Figure 2a–f shows the metallographic image of the longitudinal cross section of Ti6Al4V-W. Without the addition of W, prior β grains growing in a selective orientation along the construction direction across several cladding layers are visible. When the laser is swept from one direction to another, the resulting melt pool is hemisphere-like in shape, and the first generated β grains grow in the direction of the largest temperature gradient (Figure 2g) which is perpendicular to the edge of the melt pool, which is at the same time at an acute angle to the scanning direction. The newly generated β grains repeat the process while the angle is along the construction direction and at an acute angle to the laser direction, generating β grains that span several layers and are generally serrated upward.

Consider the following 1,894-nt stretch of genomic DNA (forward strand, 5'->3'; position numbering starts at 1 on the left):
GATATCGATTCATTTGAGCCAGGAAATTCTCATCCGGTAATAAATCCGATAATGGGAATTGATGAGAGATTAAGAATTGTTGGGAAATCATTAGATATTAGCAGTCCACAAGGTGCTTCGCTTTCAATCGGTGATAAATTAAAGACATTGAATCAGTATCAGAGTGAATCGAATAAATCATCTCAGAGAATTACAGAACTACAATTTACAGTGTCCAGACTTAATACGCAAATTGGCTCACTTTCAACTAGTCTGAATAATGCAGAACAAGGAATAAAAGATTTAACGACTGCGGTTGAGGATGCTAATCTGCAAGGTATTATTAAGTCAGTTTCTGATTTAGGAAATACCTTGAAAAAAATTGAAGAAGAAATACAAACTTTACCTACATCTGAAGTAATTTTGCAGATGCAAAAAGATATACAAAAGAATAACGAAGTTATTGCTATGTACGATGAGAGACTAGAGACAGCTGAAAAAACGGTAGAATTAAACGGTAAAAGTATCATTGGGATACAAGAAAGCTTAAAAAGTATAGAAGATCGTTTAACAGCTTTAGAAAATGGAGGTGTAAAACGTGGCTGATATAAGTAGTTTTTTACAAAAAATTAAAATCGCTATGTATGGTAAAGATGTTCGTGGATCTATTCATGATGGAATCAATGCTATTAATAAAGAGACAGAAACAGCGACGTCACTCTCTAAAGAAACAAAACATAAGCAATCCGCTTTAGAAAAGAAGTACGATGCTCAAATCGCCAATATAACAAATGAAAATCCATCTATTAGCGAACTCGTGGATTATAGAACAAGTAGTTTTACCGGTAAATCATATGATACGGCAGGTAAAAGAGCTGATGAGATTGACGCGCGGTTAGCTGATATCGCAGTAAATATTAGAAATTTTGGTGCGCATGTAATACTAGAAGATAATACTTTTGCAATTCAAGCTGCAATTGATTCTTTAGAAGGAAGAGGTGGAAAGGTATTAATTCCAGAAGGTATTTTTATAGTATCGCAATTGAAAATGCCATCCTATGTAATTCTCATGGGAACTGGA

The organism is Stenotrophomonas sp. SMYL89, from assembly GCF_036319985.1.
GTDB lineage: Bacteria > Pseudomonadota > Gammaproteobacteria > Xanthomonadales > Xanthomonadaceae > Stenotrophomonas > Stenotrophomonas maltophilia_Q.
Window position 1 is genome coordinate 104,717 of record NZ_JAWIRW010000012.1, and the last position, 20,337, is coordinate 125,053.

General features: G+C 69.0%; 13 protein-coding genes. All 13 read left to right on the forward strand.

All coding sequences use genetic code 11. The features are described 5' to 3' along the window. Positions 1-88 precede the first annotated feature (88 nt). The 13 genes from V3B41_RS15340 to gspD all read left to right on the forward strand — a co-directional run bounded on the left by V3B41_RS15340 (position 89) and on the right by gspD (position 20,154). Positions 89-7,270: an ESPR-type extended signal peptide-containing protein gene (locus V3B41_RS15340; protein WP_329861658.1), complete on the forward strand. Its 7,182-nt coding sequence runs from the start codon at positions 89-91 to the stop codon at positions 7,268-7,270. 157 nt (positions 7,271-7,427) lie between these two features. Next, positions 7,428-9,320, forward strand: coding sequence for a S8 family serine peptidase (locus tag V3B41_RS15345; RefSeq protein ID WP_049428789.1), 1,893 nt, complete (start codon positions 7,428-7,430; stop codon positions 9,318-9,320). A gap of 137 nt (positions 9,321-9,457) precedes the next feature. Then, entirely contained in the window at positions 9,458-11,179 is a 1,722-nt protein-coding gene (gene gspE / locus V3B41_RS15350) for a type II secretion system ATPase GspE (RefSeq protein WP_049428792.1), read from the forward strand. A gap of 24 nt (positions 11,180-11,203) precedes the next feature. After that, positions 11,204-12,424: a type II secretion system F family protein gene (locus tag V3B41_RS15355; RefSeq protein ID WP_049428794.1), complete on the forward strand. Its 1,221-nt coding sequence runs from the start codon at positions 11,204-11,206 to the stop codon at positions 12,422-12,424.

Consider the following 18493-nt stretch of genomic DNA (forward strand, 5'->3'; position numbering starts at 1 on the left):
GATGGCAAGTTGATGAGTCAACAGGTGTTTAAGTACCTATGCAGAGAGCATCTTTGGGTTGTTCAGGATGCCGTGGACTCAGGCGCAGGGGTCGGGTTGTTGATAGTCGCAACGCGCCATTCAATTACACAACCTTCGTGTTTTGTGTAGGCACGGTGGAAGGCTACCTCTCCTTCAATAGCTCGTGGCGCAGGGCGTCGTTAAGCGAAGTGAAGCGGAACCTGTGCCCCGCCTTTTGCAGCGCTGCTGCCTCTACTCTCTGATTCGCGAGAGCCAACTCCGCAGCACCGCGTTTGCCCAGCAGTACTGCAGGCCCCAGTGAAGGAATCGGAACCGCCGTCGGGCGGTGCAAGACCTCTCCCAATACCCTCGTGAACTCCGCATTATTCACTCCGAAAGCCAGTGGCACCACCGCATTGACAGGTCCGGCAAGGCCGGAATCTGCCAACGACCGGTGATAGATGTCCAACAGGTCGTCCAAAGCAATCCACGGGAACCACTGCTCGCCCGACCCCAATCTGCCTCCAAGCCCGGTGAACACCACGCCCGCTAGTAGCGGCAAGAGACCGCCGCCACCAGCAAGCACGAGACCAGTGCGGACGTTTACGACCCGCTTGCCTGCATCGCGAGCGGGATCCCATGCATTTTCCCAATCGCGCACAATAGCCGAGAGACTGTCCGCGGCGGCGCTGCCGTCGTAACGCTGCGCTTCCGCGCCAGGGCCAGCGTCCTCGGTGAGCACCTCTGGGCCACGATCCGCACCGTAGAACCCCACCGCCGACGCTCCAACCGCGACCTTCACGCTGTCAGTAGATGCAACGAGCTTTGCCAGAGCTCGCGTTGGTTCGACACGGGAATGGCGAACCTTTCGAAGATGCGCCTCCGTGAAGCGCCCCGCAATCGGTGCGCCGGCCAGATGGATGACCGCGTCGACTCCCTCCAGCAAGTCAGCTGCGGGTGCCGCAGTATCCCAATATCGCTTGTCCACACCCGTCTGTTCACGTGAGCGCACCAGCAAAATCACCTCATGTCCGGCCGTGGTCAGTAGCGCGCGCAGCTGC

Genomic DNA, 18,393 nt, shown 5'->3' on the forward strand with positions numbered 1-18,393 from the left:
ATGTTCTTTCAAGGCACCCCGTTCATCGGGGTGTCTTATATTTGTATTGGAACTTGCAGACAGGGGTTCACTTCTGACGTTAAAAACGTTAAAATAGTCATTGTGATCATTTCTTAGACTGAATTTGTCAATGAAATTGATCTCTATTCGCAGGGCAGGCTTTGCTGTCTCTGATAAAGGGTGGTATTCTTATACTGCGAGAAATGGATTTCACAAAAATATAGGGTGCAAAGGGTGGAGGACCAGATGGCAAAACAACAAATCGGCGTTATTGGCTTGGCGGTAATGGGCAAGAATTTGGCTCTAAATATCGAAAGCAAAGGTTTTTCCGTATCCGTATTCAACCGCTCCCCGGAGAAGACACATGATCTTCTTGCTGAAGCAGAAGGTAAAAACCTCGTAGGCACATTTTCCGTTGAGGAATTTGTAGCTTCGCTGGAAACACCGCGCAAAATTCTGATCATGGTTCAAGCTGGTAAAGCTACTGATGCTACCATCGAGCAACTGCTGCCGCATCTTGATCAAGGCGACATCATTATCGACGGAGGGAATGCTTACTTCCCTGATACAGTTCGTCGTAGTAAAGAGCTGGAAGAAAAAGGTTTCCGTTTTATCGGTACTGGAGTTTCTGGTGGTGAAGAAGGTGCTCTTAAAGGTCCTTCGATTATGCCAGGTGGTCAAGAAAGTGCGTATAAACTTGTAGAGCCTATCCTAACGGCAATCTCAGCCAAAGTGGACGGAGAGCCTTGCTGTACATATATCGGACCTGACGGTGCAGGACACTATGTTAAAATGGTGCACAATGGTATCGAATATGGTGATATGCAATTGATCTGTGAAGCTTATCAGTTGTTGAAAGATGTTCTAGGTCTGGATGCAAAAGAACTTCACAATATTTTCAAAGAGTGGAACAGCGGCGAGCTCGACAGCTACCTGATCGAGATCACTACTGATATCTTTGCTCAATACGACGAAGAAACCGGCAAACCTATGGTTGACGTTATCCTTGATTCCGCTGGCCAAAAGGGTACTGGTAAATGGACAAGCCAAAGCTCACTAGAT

The S1 to S3 samples are all very similar in structure, consisting of prior β grains extending along the construction direction and fine needle-like α′ martensite in the β grains. With the addition of W, the boundary of the melt pool gradually becomes clear, producing fish scale-like corrosion marks, and the tungsten particles are more distributed at the bottom of the melt pool. This may be due to the agglomeration of tungsten particles making less W at the edge of the melt pool [14], in addition to the lower temperature at the edge of the melt pool allowing less tungsten to bond with titanium to form a solid solution. This allows each area to be corroded to different depths by producing different electronegativities in the primary cell reaction that occurs during corrosion. The initial β grains were significantly refined with increasing W content, and a trend of equiaxialization was observed. The previous β-grain boundaries of the S4 sample were hardly observed, while the dendritic structure was more obvious.